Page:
A great example of Rockwell’s deliberate trickery is “The Art Critic” from 1955. In the painting, a young art student in an art museum holds an easel and paints as he leans forward to investigate a painting of a baroque woman, who humorously leers back at him with a raised eyebrow and strange grin. It’s a painting that anyone would find funny for the way the painting interacts with the art student. The picture takes on a completely new meaning when it’s discovered that the boy in the picture is Rockwell’s son Jarvis, and the woman is Rockwell’s wife Mary. In short, the entire painting is an Oedipal joke- one that his family found embarrassing.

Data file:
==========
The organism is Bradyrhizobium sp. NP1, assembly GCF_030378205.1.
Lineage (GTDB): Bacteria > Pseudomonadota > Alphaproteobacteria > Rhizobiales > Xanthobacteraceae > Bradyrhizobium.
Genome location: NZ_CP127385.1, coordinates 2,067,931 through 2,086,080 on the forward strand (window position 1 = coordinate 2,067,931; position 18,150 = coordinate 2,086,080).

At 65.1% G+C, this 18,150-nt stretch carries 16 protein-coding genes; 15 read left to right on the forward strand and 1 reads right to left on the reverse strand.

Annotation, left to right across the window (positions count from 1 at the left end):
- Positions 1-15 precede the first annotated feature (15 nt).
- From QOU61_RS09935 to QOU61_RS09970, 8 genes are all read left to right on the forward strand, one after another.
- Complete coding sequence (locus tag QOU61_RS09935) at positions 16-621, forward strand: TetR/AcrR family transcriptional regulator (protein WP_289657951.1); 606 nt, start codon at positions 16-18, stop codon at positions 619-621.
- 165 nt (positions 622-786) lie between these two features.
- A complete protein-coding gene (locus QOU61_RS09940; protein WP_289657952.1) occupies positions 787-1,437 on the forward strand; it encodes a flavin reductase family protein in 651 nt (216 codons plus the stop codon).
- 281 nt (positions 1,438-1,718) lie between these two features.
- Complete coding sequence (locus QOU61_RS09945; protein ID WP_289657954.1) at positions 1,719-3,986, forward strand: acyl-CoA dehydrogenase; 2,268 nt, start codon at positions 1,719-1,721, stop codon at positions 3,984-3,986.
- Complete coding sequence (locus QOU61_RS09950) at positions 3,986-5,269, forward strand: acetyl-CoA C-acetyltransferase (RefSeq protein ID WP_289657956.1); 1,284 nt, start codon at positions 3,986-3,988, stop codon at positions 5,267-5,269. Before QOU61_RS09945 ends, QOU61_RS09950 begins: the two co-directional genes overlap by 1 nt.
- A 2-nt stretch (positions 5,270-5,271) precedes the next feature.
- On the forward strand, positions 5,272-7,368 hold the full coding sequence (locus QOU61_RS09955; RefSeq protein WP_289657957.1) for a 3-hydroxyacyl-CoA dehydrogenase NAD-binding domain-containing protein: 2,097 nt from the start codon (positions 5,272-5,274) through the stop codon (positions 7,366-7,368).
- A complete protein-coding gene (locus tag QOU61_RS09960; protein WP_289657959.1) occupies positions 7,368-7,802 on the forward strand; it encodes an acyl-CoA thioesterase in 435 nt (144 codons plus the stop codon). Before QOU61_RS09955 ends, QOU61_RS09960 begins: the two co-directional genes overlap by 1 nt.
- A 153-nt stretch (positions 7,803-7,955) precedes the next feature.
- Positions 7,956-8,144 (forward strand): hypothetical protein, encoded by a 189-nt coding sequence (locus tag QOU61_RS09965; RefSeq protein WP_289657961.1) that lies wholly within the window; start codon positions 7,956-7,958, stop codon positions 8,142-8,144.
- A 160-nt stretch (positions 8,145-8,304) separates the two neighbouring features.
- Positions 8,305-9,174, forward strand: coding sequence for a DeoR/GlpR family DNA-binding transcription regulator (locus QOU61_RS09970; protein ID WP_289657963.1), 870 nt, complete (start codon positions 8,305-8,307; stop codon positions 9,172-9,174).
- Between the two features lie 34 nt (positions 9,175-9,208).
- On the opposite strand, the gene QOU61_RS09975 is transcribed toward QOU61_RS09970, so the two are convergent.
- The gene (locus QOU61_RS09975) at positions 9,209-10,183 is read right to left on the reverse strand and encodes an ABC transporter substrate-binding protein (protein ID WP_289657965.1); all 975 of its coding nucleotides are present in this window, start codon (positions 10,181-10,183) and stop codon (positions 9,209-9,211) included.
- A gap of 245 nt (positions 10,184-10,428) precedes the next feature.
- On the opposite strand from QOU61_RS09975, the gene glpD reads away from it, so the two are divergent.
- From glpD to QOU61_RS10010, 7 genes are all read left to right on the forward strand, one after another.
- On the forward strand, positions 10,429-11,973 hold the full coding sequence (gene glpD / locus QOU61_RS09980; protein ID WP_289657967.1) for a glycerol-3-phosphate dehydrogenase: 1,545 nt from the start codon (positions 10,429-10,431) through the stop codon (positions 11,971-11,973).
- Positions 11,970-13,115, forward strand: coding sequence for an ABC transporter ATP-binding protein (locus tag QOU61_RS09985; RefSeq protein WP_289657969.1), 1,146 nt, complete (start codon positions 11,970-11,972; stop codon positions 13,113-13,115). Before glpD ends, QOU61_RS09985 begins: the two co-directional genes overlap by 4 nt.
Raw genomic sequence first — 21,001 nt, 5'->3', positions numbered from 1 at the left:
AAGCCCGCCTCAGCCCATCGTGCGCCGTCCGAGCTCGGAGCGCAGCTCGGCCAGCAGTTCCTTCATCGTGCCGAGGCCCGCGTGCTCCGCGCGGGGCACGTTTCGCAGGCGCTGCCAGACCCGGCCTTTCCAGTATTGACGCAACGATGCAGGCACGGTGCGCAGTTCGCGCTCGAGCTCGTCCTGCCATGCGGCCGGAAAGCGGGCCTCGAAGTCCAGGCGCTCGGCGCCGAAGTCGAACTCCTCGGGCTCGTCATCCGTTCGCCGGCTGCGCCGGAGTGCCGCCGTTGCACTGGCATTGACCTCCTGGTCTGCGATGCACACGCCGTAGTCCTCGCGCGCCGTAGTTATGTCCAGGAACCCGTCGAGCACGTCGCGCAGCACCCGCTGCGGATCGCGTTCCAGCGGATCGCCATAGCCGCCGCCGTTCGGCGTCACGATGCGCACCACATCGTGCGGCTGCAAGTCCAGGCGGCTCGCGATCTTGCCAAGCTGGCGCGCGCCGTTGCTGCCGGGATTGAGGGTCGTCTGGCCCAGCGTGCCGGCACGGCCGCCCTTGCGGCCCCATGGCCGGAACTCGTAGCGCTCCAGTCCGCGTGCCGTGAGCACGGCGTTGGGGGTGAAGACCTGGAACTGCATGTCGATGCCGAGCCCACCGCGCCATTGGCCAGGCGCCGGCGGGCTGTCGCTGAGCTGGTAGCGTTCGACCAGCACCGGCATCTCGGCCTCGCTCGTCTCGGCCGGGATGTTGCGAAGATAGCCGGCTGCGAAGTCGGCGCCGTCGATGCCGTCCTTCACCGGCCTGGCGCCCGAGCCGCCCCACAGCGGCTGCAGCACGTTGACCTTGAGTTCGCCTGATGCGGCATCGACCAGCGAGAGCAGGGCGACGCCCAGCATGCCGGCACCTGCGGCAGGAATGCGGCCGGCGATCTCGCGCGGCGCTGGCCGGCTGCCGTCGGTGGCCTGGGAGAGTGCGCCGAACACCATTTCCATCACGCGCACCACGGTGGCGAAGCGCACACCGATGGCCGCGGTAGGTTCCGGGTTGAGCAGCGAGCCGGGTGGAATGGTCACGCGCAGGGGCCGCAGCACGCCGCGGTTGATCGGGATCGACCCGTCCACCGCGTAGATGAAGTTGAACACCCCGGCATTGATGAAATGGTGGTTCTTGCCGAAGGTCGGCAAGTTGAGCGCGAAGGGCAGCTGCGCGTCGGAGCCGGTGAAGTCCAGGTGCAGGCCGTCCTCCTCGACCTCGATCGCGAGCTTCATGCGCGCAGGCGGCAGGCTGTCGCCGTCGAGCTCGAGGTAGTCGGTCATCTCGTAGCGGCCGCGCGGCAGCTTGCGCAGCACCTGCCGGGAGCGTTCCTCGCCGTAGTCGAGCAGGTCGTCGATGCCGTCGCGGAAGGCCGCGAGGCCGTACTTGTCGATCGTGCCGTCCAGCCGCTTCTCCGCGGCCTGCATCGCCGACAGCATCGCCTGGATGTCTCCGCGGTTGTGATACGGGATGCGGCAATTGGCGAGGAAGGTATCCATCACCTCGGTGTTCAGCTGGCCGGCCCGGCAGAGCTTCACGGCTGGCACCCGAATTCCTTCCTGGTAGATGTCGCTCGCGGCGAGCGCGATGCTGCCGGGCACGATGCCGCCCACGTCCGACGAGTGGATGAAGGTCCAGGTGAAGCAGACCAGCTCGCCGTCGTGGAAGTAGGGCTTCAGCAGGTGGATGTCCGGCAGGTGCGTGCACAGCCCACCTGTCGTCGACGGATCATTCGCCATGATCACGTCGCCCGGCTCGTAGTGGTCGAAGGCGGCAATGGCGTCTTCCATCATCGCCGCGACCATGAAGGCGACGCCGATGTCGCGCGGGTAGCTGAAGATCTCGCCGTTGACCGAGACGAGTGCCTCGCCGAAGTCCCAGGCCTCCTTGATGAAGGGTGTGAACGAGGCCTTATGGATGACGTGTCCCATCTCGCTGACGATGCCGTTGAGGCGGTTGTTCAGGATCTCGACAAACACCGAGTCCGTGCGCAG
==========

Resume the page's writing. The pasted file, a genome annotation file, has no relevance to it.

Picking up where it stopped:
In the painting, the young art student gazes through the magnifying glass at a broach on the bosom of the woman, the same broach the mythological Oedipus used to gouge his eyes out upon learning of his despicable actions. A group of men in the painting on the adjacent wall smirk at him in disgust. Through it all, the art student is unfazed, completely unaware of what he is doing. Jarvis Rockwell later recalled, “My father made it very plain that the sexual joke was important to the painting” (Halpern 86). It’s clear from Rockwell’s writings and the work itself that he delighted in playing jokes and in hiding things in plain sight, especially on the magazine covers read by millions. Not all of Rockwell’s jokes are sexual. Uncertain of his place in the art world, Rockwell often makes distinct references to traditional themes in the history of art, which the Oedipus complex of “The Art Critic” also demonstrates.